Given the flurry of Twitter activity around big events like the Oscars, you might think brands are throwing the hashtag around left and right. You’d be wrong. Boursin Cheese, for example, had a cutesy Academy Awards Tweet but nixed the hashtag; same with Pizza Hut.
Brands are coming round to the fact that hashtags aren’t what they used to be. When characters are tight, better to keep the message simple.
The Internet is a snarky kind of place. Hashtags were invented as a way to index conversations around a topic, but over time they’ve evolved into vehicles for sarcastic and self-mocking humor. Self-deprecating hashtags, like #facepalm or #epicfail, become punch lines at the end of a Tweet.
Brands that want to use hashtags to imitate their audience are wielding a double-edged sword. Adopting the latest Internet-speak can help brands sound more human and appeal to a younger audience (read: Millennials). But brands need to make sure the language they use fits the brand. Serious brands shouldn’t be #YOLOing. Brands with a bent on Millennials—the IHOPs and DiGiornos of the world—may fare better.
I’ll begrudgingly approve Pedialyte’s take on Millennial-speak, though. Instead of getting cute with the hashtag #BroScience, it turned it on its head and kind of refuted it. This is one subtle Millennial dialect I’ll endorse.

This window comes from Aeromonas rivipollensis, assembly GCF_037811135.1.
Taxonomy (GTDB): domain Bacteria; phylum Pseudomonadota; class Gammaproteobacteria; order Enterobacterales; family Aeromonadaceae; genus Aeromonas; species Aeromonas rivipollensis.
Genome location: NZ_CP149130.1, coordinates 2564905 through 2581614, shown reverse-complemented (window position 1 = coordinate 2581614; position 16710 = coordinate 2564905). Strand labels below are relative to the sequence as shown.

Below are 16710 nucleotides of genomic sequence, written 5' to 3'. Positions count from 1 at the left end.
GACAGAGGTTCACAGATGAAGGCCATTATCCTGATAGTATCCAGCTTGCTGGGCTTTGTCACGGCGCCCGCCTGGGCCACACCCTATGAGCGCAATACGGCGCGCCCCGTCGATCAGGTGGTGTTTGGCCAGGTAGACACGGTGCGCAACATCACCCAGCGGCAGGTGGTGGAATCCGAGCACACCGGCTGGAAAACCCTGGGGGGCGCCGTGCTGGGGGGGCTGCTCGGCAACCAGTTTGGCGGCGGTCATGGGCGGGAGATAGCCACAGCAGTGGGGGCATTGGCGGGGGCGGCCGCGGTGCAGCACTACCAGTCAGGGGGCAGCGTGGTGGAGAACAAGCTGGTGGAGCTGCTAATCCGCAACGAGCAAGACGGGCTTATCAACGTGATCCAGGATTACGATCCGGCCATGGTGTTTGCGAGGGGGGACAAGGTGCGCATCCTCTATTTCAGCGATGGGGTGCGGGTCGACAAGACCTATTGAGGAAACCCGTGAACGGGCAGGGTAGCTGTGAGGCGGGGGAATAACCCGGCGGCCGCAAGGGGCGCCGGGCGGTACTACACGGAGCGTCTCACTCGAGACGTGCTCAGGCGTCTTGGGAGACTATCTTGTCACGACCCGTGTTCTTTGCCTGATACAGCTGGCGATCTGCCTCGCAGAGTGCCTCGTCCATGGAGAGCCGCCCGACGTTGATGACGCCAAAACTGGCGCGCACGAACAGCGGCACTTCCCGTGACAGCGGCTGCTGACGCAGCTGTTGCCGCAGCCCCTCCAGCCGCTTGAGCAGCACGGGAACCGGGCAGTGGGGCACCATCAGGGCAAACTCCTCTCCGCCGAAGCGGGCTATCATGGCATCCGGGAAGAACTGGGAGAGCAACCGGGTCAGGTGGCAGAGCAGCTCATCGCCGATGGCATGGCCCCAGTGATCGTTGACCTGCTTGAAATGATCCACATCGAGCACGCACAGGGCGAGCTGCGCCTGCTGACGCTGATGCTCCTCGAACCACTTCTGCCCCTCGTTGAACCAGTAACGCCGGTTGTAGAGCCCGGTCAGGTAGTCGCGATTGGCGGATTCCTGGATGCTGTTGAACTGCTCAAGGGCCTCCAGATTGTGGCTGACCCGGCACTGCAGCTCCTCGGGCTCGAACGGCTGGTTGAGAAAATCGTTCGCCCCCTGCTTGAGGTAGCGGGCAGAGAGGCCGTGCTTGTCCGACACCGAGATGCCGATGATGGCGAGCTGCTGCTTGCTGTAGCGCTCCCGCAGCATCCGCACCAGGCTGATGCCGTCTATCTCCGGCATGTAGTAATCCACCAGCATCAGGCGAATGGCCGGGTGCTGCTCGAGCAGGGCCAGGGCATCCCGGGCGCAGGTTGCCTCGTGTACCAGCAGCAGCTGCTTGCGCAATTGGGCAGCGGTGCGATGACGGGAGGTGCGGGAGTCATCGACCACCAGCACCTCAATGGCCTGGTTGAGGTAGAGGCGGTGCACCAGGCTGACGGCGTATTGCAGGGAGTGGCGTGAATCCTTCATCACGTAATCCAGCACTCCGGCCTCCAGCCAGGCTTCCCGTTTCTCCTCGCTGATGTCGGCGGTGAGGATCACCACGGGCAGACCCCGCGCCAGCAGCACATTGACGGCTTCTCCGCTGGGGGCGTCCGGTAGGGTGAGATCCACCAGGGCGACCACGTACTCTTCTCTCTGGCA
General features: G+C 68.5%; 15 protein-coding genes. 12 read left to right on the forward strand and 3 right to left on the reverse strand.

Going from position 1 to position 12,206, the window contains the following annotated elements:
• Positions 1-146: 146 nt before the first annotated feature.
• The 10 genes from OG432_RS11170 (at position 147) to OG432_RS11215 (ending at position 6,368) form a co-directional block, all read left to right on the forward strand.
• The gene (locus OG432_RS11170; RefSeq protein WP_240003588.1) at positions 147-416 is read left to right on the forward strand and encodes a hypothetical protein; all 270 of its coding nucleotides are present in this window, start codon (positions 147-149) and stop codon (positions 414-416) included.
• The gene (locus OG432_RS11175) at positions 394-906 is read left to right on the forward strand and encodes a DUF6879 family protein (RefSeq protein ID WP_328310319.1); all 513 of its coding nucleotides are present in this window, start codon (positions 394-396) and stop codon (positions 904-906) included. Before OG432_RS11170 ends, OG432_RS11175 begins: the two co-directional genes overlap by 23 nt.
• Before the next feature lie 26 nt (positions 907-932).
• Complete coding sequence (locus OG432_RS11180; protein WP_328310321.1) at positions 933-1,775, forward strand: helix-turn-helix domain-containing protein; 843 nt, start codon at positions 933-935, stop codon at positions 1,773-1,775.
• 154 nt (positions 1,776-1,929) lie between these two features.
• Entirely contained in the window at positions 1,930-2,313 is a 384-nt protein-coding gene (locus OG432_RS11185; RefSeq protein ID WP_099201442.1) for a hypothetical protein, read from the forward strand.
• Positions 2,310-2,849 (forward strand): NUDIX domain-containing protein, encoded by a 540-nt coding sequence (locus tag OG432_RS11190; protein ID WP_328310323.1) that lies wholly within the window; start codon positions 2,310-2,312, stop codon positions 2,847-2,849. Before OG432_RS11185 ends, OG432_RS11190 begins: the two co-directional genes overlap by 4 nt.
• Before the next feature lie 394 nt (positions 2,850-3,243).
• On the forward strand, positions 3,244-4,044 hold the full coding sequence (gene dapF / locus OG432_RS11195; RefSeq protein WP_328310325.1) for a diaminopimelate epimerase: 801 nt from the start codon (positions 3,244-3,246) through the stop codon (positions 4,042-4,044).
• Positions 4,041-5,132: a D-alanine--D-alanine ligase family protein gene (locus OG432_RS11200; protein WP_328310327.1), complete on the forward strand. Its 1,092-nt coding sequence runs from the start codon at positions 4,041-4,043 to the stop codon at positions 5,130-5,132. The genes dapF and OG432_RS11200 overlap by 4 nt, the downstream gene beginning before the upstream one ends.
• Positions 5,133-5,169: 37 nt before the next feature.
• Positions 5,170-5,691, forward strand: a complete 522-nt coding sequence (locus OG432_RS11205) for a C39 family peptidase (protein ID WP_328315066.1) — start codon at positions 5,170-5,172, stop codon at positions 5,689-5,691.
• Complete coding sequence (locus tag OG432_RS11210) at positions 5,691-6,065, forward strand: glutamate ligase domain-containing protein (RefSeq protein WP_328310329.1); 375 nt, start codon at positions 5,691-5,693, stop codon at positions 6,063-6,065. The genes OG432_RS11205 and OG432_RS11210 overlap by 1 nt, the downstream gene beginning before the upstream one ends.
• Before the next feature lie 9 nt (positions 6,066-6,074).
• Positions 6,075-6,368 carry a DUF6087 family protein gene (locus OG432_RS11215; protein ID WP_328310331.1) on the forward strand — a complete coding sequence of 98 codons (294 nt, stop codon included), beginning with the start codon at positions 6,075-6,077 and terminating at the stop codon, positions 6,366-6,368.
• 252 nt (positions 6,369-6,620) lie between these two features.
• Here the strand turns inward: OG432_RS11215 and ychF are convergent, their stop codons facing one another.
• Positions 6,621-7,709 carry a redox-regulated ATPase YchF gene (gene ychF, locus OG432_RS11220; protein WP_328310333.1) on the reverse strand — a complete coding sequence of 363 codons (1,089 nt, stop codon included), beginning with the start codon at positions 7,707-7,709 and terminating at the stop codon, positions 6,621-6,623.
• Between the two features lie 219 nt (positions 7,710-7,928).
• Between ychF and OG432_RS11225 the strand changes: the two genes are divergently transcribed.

Remember that Internet snark we talked about earlier? It comes out in force when brands try to do Q&A sessions on Twitter. The Twitterverse is littered with the corpses of dead “AskTheBrand” Twitter campaigns. Brands of the world, you must stop with this madness. Not everyone likes you. Your followers will not come to your defense when the haters come out in force. Things will get ugly. Don’t do it. Ever.
You’ve been warned.
Real-time marketers love to hijack trending Tweets to their advantage. I can’t say I’m a huge fan of this tactic—why do I care what Crocs has to say about the late David Bowie?—but I’ll admit, brands do seem to get a good bit of positive interaction when they get it right.
Still, whether the hashtag is required for these real-time marketing efforts is debatable. Take two brands’ responses to the #DamnDaniel phenomenon, as seen in Adweek. Clorox moved quickly with a bleach-related response, complete with #DamnDaniel hashtag. Vans, which got a huge amount of free PR from the viral sensation, responded as well, but sans hashtag.
For me, the Vans spot wins it with the superfluous poll. These days, hashtags are old news; polls and video content are fresher (for now at least).
Jumping on trending topics isn’t always rainbows and butterflies. Brands who latch on to hashtags without fully understanding their meaning risk major social media fallout. Brands also tend to lack nimbleness. By the time a major brand is Tweeting on a trending topic, it’s a sure sign the hashtag is on its way out.